Matthew Kenney, chef/owner of The Gothic, bills himself as “the world’s leading plant-based chef” — he is on a crusade to remake the future of food.
Al Pacino, playing the title character, delivers his most impressive performance since he starred in Terrence McNally’s Frankie and Johnny a quarter century ago.
For the better part of two hours at Lynn Auditorium, this version of Deep Purple rocked a sold-out crowd chiefly made up of 50-somethings.
With invention that suggests the work of Malevich and Mondrian, the composition is a play of rectangles.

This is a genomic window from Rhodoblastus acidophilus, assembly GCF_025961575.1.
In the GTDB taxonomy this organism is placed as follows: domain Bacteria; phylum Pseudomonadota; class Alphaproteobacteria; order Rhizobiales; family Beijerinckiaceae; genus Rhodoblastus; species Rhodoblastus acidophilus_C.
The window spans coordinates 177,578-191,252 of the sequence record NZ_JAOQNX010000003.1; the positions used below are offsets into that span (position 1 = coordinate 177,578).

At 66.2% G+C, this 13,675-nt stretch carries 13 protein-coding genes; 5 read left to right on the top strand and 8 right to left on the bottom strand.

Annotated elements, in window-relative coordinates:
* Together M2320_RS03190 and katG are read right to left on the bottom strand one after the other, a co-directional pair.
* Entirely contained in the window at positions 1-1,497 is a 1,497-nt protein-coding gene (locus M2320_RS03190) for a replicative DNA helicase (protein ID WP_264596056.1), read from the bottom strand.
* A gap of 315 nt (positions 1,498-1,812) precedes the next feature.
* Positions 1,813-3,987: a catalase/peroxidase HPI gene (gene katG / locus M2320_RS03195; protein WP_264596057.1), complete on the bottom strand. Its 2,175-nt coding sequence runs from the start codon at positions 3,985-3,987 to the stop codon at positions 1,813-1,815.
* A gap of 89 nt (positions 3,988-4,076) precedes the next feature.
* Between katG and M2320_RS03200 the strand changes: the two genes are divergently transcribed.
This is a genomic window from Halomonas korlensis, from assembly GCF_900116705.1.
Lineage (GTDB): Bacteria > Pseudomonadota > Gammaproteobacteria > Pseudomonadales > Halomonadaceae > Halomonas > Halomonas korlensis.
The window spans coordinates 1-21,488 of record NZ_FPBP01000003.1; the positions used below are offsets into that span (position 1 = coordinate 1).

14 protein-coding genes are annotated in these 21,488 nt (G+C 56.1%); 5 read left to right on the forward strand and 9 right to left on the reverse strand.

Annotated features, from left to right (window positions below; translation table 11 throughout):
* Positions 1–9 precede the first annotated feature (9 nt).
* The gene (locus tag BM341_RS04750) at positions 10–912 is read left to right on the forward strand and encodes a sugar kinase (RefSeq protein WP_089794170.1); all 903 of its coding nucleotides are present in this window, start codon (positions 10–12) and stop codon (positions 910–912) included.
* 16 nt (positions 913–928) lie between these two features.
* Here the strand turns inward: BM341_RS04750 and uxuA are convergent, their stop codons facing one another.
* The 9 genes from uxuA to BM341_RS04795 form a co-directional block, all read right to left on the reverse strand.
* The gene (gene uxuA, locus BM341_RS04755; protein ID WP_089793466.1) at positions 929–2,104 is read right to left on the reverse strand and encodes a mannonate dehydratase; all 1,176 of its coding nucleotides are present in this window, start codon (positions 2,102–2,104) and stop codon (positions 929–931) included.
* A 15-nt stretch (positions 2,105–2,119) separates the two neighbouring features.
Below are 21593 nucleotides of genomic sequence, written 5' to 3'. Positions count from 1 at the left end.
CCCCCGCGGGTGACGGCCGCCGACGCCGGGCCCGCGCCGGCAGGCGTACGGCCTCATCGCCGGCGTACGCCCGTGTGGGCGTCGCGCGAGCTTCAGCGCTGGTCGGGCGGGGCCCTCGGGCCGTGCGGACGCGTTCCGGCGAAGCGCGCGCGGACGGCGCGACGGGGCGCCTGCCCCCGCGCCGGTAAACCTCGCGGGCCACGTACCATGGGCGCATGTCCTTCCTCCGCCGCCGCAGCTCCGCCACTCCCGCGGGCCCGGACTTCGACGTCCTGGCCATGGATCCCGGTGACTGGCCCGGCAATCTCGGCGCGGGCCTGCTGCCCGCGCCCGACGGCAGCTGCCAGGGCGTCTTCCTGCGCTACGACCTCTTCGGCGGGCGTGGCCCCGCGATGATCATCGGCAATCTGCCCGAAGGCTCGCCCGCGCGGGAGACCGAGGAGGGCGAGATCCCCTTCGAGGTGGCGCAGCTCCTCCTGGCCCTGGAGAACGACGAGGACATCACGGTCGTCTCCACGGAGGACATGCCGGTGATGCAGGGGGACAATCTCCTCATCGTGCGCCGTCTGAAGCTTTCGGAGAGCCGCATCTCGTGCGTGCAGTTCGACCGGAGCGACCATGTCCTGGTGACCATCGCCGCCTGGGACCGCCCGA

Kelly Joan Whitmer does two things very well: she tells a vibrant tale of intellectual reform and shines a light on less prominent historical actors in the history of science.
None of these pedigrees guaranteed that The Old Ceremony’s music would live up to the promise. After all, cool by association does not equal great on one’s own.
Federico García Lorca’s Blood Wedding remains edgier than most American fare in this century.
Party Girl has won a plethora of festival awards, including two at Cannes in 2014.
The film proffers a winning combination of goofy humor and social critique.
The star of The Easy Way Out is its splendidly quick pacing, which gives it more of the feel of an American film than one would expect.